American chemists have created an antibiotic that kill «superbugs»

© Fotolia / analysis121980Выращивание bacteria on a nutrient medium in the laboratoryAmerican chemists have created an antibiotic that kill «superbugs»© Fotolia / analysis121980

. American biochemists have modified the structure of the antibiotic vancomycin so that it began to destroy the germs that have developed resistance to the original version of this medication, according to a paper published in the journal PNAS.

«Doctors can use this version of vancomycin without fear that microbes will develop resistance to its molecules. It acts on the bacteria in three different ways, so that his vitality has increased dramatically. Germs simply cannot look for ways to solve three different tasks – even if they manage with a mechanism of action, the other two will kill,» said Dale Boger (Dale Boger) from the SCRIPPS Institute in La JOLLA (USA).

In recent years, professionals are more and more it becomes a problem of occurrence of so-called «super-bugs» – germs resistant to one or more antibiotics. Among them are rare pathogens and very common and dangerous pathogens, such as Staphylococcus aureus (Staphilococcus aureus) or Streptococcus pneumoniae (Klebsiella pneumoniae). There is a real danger that all antibiotics will lose their effectiveness and medicine back to the dark ages.

The main «incubators» of such microbes, as scientists believe today, are the hospitals and livestock farms, where antibiotics are used to accelerate the growth of beef cattle. And on farms, and in hospitals there are large number of potential infections, and the bacteria, and antibiotics, causing them to evolve and not giving a «normal» bacteria to crowd out less prolific super-germs.

As stated, Boger and his colleagues, they managed to find a potential solution to this problem by modifying one of the «antibiotics of last resort», vancomycin, to which some microbes have already started to develop resistance due to the fact that it is used in medical practice for nearly 60 years.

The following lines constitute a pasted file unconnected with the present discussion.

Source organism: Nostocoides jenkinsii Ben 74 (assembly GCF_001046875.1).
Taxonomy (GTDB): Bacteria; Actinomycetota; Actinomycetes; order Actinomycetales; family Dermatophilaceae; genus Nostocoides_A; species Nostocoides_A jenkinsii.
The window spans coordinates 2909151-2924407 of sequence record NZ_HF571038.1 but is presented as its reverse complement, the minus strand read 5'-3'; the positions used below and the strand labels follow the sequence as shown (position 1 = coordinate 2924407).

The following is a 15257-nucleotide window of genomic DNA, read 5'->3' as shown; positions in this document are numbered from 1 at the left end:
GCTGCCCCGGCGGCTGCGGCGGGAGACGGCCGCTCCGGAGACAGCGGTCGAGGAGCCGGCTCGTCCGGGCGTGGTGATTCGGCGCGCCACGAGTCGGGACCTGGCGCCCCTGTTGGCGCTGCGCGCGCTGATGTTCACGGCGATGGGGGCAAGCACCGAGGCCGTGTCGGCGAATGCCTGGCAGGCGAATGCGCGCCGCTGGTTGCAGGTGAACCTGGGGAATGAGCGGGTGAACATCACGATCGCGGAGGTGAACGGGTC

A team of Bougara for several years developing new versions of this antibiotic, the creation of which scientists are not just trying to increase its efficiency, but to make the molecule «immune» to the evolutionary processes that cause germs to evolve into «superbugs».

To solve this problem, the researchers analyzed the three-dimensional structure of the molecules of vancomycin and followed the way he interacts with the cell wall of microbes and highlighted all the «weak spots» in the molecule which counteract the bacteria in the first place.

Guided by these observations, biologists have identified three of the most active and vulnerable points in the molecule and changed their structure so that each of them could independently connect with the cell wall of bacteria and to interfere with its normal «build» and work. Some of these changes are already present in the derivatives and analogues of vancomycin that has facilitated the task of their «transplant» in the original antibiotic.

The product of all these changes was a new molecule, whose antimicrobial activity was 25 thousand times higher than vancomycin. However, she suppressed reproduction and even kill those germs that have developed complete resistance to its «progenitor», including enterococci that cause infections of the gastrointestinal tract in hospitals. Moreover, antibiotic has not lost its power even after 50 attempts to breed the germs in his presence.

Scientists expect this version of vancomycin must live not less, than its progenitor, about 50 years before microbes will start to develop resistance to it. Moreover, Boger and his colleagues believe that the bacteria cannot adapt to such «triple» the attack in principle, if the derivatives of vancomycin, one of three such changes will not be used in the future.

The main issue of this improved «version» of the antibiotic is the complexity of its production – it includes 30 different stages and is fairly complex reactions. According to Bogere, this is not a problem, and their number can be reduced today to 26 or even 18 feet, and in the future – and to an even smaller numbers.